Last week, Tara talked about celebrating the Chinese New Year at the University of Southern California
. Tara decided to let the holiday pass with little fanfare, although her campus Chinese Students Association throws a Spring Festival Gala with food and performances.
It's not only at USC where you can find ways to get in the spirit of the new year. The Lunar New Year is celebrated on college campuses
across the U.S.
Check out Li's great photos from Ohio State's celebrations on his blog, East Peeks West
At the University of Kansas, students recorded this video to welcome the Chinese New Year (if you look carefully, you may see someone you recognize!):
Sebastian says it was his first Chinese New Year celebration, but the Chinese Students and Scholars Association at KU makes the festival one of the biggest campus events of the spring semester.
The celebration’s main event had musical performances and even two small plays, all in Chinese, but the emotive presentation and the universality of music made most of the message clear and entertaining. And not only that but they also had some dance and kung fu demonstrations, plus a couple of games with prizes for the attendees. And before the main event started people were welcomed to learn some of the Chinese culture with workshops that taught how to make origami and Chinese calligraphy.
He shared these photos from the event, adding:
Oh, and Xīnnián kuàilè!
Meanwhile, at George Washington University in Washington, D.C. Chris reports:
Every year the East Asian Languages Department at my university hosts a Lunar New Year Party with lots of Chinese, Japanese, and Korean food. Almost all of the professors dress in traditional clothes, and some of them even bring their kids along. Students and faculty mingle and eat a good dinner, and there are a lot of both international and American students.Some photos from the celebration:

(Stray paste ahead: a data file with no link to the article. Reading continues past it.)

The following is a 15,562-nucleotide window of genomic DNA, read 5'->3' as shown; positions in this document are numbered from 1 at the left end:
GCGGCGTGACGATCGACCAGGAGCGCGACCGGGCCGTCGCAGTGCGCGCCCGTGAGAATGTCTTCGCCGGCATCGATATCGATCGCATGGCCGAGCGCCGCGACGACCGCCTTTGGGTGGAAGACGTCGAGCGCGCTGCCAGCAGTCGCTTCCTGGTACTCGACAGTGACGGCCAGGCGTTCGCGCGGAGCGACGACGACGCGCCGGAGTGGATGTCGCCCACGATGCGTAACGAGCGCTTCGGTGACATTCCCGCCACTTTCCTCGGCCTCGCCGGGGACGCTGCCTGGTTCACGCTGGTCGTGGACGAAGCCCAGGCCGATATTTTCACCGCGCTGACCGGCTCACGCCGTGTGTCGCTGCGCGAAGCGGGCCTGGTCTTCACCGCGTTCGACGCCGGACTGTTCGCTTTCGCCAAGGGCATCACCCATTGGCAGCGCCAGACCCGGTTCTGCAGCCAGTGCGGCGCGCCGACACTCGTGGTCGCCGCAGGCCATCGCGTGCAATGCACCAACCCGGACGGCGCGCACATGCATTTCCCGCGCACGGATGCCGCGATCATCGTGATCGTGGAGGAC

There aren’t any special performances or activities, so I suppose the event isn’t that traditional (I was told tonight that Japan doesn’t even celebrate the lunar new year?), but there are a lot of students at my university who are interested in East Asia, and I think the new year gives everyone a fun reason to come together and have a good time. And of course at the end of the party, everyone receives a hongbao red envelope with a treat inside for good luck.
Of course, it's not just in the U.S. where the Chinese New Year is a big deal. VOA has been collecting photos from celebrations around the world in our "Chinese New Year Where I Am" project
We asked you to share photos and stories of your Lunar New Year traditions in our Flickr group
, and we received pictures from nearly every continent on earth - everywhere from the heart of Beijing itself to Australia, Mauritius, London, New York, and even Las Vegas. Sadly, no photos from Antarctica yet...if you know anyone in Antarctica, tell them to send pictures!
Click the image below to visit the Flickr map
and explore how the holiday is celebrated all around the world. And don't be shy about joining the group to share your own photos and memories!